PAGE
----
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Visitors look at the work "Tote Hosen" by German photographer Andreas Gursky at the Haus der Kunst museum in Munich, Germany.

A  bleak and deserted landscape was the reason why Andreas Gursky earned the title of the world’s most expensive photographer in 2011.‘Rhine II’ sold for $4.3 million in a Christie’s auction in New York. The previous record-holder—Cindy Sherman,in 1981 was said to be a more vibrant piece titled: ‘Untitled #96’and sold for $3.89 million in May.

Cindy Sherman's 1981 Photo “Untitled #96″ sold for $3.89 million in May.
Cindy Sherman’s 1981 Photo “Untitled #96″ sold for $3.89 million in May.


However,  this was not the first piece Gursky made that broke a record.In 2006 his ‘99 Cent II Diptychon’ reached $3.35 million and this proved that plain images can reach the skies and they are proven valuable, too.He was described as one of the most influential photographers of our time.

99 cent II, diptychon  (Photo courtesy of Sotheby's) reached $3.35 million In 2006
99 cent II, diptychon (Photo courtesy of Sotheby’s) reached $3.35 million In 2006

 

He was born in 1955 in what used to be East Germany. Both his father and grandfather were masters of the camera and, though he resisted doing the same for years, Gursky eventually followed in their footsteps. He didn’t follow a commercial path however.Gursky saw it as a chance to enter the world of art.

From 1978 to 1981 he studied at the Folkwang University of the Arts, famously home to German photographer and founder of the avant-garde Fotoform group Otto Steinert. He then trained for the next six years in the likes of Bernd and Hilla Becher at the Kunstakademie Düsseldorf. Their  impact on Gursky was huge,because the couple worked together on projects that pushed the boundaries of photography to something on par with conceptual art in which they juxtaposed industrial images with images showing their cultural function. The Becher school includes the likes of Simone Nieweg, Thomas Ruff, Thomas Struth, Laurenz Berges and Candida Höfer, all of whom were inspired by the Becher’s documentary style critique.

 

Andreas Gursky
Andreas Gursky

 

He takes panoramic shots that capture a whole scene in one image and calls them  ‘God’s-eye view .We can see this in works like ‘Tour de France’, which takes in a scene of the race in a beautiful mountain-scape, and ‘Hong Kong Island’, which shows a construction site amongst the countless skyscrapers that dominate the skyline.Not only does this technique create unbelievable images but also informs people of the craft and effort that goes into producing them. In order to get a perfect shot Gursky is familiar with using helicopters, cranes and private rooftops.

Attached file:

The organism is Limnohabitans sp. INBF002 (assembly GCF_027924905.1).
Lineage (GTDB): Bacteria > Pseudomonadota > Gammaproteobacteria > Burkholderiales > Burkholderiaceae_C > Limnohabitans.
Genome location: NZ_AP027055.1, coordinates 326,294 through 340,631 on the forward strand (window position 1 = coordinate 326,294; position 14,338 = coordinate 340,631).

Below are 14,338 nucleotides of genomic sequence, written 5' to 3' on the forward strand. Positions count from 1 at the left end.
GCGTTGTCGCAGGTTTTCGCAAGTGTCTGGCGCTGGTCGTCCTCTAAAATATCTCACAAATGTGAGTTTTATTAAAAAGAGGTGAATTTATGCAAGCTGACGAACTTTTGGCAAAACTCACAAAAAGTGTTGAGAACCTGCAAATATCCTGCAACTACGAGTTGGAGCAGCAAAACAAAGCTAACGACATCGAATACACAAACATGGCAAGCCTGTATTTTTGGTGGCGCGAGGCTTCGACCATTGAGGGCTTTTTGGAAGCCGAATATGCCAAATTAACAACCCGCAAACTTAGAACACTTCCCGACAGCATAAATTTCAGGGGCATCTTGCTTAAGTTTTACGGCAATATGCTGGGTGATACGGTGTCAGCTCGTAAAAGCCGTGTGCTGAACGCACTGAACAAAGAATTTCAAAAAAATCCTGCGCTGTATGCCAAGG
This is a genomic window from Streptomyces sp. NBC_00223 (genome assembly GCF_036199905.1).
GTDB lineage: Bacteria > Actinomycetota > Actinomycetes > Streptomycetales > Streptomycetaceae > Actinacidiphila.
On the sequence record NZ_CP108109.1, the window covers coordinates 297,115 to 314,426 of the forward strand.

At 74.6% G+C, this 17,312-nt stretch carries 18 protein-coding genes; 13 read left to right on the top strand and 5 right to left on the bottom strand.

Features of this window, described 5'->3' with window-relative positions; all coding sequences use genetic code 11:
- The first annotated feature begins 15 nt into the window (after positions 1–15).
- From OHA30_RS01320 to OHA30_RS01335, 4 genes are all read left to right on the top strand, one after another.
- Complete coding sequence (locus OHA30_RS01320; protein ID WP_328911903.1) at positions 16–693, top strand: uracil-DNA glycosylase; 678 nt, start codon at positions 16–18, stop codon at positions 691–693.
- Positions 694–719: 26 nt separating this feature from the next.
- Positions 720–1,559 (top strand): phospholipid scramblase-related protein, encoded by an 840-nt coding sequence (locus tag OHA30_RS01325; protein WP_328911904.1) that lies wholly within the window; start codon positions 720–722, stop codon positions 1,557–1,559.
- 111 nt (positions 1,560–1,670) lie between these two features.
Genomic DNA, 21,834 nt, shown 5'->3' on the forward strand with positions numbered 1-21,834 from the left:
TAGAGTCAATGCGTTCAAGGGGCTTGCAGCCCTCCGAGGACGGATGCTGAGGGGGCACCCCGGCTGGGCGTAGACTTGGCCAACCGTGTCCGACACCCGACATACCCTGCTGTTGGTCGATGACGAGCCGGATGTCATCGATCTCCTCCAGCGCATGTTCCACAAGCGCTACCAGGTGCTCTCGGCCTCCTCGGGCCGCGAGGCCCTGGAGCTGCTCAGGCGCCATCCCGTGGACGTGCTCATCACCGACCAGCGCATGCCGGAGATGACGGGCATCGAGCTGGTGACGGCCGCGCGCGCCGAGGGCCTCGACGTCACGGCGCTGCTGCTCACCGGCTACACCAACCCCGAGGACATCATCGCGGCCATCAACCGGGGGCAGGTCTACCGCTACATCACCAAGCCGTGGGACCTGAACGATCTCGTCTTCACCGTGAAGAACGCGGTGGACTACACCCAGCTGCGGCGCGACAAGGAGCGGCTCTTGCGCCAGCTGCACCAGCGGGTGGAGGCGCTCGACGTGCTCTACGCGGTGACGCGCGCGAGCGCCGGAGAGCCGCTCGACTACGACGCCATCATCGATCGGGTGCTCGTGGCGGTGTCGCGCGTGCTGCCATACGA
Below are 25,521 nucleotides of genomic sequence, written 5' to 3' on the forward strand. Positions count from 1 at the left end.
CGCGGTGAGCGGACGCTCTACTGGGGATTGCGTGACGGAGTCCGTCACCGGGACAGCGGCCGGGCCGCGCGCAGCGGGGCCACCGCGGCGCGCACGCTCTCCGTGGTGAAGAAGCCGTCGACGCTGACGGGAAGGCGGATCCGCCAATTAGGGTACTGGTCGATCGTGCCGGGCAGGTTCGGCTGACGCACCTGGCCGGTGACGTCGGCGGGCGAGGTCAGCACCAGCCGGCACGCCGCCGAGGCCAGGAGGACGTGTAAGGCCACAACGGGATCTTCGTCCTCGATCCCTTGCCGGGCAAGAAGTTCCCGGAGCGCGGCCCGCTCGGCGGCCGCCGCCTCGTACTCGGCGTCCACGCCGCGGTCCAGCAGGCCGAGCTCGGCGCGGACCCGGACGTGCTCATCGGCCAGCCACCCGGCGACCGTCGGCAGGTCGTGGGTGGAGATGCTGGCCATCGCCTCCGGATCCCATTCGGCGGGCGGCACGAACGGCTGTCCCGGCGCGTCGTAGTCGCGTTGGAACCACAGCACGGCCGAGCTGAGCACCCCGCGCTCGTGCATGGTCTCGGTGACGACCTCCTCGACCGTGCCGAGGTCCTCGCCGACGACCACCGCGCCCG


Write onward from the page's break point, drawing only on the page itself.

Andreas-Gursky-Tour-de-France-I-20071

 

It is such a difficult  process to create his images that he only produces very few every  year. Besides the research and technicalities that precede the work, Gursky uses digital technologies to enhance and manipulate his photographs in post-production. For example, the expanse of ‘Paris, Montparnasse’ is created through the manipulation of multiple images placed alongside each other to give the impression of the block’s immensity. In that case, Gursky uses technology to exaggerate the presence of humans. In ‘Rhine II’ he uses this technology to have the exact opposite result: he removes all traces of people.So, the deserted horizon  becomes something uncomfortably uncanny, the familiarity of the river itself juxtaposed with the haunting absence of the bustling evidence of life normally associated with the scene.

 

Andreas Gursky , Paris Montparnasse, 1993.
Andreas Gursky , Paris Montparnasse, 1993.
Andreas Gurskys monumentales Foto ''Paris Montparnasse'' / Bild: (c) REUTERS (STEFAN WERMUTH)
Andreas Gurskys monumentales Foto ”Paris Montparnasse” / Bild: (c) REUTERS (STEFAN WERMUTH)

 

He is a man of mystery, and doesn’t like to talk about his work. He prefers to let the images talk for themselves. Viewing his work for the first time gives people a raw representation of reality.His photos could be the view from windows of city tower blocks or the floor of a factory production line—they don’t look like ‘high’ art.

 

Visitors look at the work "Tote Hosen" by German photographer Andreas Gursky at the Haus der Kunst museum in Munich, Germany.
Visitors look at the work “Tote Hosen” by German photographer Andreas Gursky at the Haus der Kunst museum in Munich, Germany.

 

 

But what he offers is a mirror a not a window.Through this mirror we can see the way we live from another angle.What is truly obvious from his work is his ambition to capture ‘the encyclopedia of life’. Fascinated  with the human species and our global part, his photographs form a series of anthropological studies. Whether capturing the essence of globalisation via the stacked shelves of ‘99 Cent II Diptychon’ or exploring what life would be in humanity’s absence like in ‘Rhine II’, his work is so amazing because it shows us ourselves from a perspective we have never seen before or may not know we had. This skill is what makes Gursky one of the most influential modern artists . Taking this into consideration, the million-dollar price tag becomes easier to appreciate.

 

Andreas Gursky's Rhine II photograph In 2011, was auctioned for $4.3 million
Andreas Gursky’s Rhine II photograph In 2011, was auctioned for $4.3 million

 

 

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